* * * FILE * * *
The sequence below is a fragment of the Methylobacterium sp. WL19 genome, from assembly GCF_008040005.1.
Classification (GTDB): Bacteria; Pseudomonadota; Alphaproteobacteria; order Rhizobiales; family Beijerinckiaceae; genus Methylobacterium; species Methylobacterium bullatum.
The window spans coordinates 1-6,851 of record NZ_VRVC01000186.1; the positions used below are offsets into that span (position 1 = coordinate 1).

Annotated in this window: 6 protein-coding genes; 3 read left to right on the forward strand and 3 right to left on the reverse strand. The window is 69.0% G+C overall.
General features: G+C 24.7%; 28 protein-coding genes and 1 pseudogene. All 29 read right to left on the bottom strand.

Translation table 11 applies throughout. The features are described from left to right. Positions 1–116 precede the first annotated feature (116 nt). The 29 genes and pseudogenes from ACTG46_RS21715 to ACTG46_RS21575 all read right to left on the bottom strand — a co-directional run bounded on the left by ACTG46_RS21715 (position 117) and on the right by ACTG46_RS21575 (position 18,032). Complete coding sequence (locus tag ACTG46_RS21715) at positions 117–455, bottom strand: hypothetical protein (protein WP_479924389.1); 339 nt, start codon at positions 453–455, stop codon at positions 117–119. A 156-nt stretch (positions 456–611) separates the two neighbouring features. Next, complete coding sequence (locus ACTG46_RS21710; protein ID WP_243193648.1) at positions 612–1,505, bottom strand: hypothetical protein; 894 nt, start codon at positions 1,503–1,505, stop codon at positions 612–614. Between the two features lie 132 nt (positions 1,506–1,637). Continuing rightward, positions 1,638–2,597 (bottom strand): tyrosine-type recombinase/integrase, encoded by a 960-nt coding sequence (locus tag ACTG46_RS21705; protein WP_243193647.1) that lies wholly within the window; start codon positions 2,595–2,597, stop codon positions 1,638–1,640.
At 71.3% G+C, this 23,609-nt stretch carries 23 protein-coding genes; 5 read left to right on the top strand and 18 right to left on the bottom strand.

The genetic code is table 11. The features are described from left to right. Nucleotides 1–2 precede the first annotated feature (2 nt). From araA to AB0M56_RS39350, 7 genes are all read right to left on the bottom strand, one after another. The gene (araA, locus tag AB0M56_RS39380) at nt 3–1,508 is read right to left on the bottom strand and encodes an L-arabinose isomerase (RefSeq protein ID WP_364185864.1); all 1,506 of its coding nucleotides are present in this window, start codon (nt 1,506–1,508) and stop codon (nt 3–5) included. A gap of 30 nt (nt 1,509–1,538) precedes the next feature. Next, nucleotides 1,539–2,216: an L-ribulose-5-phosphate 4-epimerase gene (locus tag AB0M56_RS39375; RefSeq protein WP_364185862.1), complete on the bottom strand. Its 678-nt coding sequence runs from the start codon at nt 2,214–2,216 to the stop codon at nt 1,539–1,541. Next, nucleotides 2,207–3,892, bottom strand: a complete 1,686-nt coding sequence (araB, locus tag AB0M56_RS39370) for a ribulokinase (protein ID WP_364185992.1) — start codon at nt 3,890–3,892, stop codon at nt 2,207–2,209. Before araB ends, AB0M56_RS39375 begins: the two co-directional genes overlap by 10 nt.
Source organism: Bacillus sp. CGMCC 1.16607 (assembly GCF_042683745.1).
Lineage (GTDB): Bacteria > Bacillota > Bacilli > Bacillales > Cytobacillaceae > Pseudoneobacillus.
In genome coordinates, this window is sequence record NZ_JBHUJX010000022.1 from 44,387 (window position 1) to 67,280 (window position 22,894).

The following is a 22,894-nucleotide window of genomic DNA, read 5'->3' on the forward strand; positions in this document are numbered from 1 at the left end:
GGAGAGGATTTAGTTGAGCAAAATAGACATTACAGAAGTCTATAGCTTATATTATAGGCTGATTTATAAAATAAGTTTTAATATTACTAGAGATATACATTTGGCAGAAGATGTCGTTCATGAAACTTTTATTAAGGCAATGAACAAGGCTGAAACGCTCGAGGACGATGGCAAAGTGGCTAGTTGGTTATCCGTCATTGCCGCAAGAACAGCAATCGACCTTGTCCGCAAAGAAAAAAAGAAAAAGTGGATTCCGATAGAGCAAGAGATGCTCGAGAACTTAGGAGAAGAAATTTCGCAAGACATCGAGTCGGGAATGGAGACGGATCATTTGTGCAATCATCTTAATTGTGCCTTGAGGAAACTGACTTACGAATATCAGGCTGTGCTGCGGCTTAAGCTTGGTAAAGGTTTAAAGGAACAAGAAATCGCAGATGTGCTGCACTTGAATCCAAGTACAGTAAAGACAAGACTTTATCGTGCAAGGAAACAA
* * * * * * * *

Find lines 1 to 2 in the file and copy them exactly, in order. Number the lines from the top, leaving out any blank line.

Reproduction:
The sequence below is a fragment of the Methylobacterium sp. WL19 genome, from assembly GCF_008040005.1.
Classification (GTDB): Bacteria; Pseudomonadota; Alphaproteobacteria; order Rhizobiales; family Beijerinckiaceae; genus Methylobacterium; species Methylobacterium bullatum.